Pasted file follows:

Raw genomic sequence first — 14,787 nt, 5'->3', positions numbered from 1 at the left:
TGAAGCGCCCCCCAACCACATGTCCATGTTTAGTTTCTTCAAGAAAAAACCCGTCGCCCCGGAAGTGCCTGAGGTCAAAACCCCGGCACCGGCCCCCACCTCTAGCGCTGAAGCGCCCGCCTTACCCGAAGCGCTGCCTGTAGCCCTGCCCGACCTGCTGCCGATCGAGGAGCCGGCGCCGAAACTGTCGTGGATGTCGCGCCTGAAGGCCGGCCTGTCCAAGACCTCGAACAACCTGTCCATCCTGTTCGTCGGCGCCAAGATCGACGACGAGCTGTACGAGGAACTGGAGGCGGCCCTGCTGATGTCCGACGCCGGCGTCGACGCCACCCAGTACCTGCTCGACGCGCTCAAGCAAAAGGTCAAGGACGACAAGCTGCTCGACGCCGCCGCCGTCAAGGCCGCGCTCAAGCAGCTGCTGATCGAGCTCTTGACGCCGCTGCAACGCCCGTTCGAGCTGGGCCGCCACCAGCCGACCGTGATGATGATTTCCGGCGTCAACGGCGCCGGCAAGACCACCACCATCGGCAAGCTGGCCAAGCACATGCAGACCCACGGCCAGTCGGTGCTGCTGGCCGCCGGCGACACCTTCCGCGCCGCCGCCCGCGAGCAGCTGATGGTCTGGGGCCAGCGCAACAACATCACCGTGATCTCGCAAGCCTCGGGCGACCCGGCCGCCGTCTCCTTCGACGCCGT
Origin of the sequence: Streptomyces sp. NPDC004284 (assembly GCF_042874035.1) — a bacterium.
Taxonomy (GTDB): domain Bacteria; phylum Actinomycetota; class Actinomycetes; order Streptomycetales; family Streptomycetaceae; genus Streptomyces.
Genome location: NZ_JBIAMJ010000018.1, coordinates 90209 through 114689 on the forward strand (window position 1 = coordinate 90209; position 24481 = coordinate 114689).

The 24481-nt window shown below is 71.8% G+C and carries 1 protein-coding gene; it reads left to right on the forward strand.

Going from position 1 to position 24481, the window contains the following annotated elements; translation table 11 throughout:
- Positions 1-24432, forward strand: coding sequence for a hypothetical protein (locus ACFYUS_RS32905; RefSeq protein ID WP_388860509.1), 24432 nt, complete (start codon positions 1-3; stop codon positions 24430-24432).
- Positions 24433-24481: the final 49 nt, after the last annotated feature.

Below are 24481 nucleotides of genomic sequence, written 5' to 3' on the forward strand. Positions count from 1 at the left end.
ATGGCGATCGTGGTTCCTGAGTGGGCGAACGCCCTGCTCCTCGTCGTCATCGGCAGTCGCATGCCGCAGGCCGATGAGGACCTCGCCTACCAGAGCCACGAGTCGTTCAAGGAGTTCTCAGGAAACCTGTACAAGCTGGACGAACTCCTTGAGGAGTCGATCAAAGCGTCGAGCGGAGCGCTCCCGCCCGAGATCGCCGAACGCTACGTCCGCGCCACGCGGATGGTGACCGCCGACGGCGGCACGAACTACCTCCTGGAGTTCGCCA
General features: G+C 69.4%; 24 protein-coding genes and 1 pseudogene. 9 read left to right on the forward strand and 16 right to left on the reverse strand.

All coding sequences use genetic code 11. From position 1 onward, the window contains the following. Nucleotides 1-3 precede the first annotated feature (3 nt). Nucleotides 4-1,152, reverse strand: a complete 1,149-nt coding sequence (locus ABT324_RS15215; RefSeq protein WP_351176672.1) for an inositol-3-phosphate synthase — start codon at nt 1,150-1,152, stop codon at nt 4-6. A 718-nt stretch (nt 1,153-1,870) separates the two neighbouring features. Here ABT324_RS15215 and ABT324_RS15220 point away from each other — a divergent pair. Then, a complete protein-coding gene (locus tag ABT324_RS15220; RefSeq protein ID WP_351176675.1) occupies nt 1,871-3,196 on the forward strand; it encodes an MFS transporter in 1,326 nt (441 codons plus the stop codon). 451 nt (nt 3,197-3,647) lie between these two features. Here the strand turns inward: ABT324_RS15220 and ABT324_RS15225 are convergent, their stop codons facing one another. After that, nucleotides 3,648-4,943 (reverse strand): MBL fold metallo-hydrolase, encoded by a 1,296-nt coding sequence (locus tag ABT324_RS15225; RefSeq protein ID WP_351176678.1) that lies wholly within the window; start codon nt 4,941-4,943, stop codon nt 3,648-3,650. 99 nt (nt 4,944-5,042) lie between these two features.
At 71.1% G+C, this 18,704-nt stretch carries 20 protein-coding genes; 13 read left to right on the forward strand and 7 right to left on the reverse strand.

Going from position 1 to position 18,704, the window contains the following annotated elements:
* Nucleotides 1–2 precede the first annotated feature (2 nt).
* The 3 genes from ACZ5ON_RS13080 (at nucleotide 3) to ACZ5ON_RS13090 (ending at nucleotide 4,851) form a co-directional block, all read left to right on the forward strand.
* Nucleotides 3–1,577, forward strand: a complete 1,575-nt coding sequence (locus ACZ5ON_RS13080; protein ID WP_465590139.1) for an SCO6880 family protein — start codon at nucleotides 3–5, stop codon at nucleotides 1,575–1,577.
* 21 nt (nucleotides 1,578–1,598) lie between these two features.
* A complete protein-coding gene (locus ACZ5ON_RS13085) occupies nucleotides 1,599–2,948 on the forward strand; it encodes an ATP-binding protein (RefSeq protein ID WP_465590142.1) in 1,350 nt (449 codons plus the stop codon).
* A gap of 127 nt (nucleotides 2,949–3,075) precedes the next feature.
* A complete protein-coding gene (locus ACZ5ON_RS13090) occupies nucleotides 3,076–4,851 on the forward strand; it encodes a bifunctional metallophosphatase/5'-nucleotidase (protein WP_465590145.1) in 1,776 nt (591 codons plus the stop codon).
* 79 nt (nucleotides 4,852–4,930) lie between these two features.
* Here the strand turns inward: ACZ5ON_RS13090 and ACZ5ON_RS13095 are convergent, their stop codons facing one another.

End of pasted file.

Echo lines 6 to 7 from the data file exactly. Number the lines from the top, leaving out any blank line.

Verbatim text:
The 24481-nt window shown below is 71.8% G+C and carries 1 protein-coding gene; it reads left to right on the forward strand.

Going from position 1 to position 24481, the window contains the following annotated elements; translation table 11 throughout: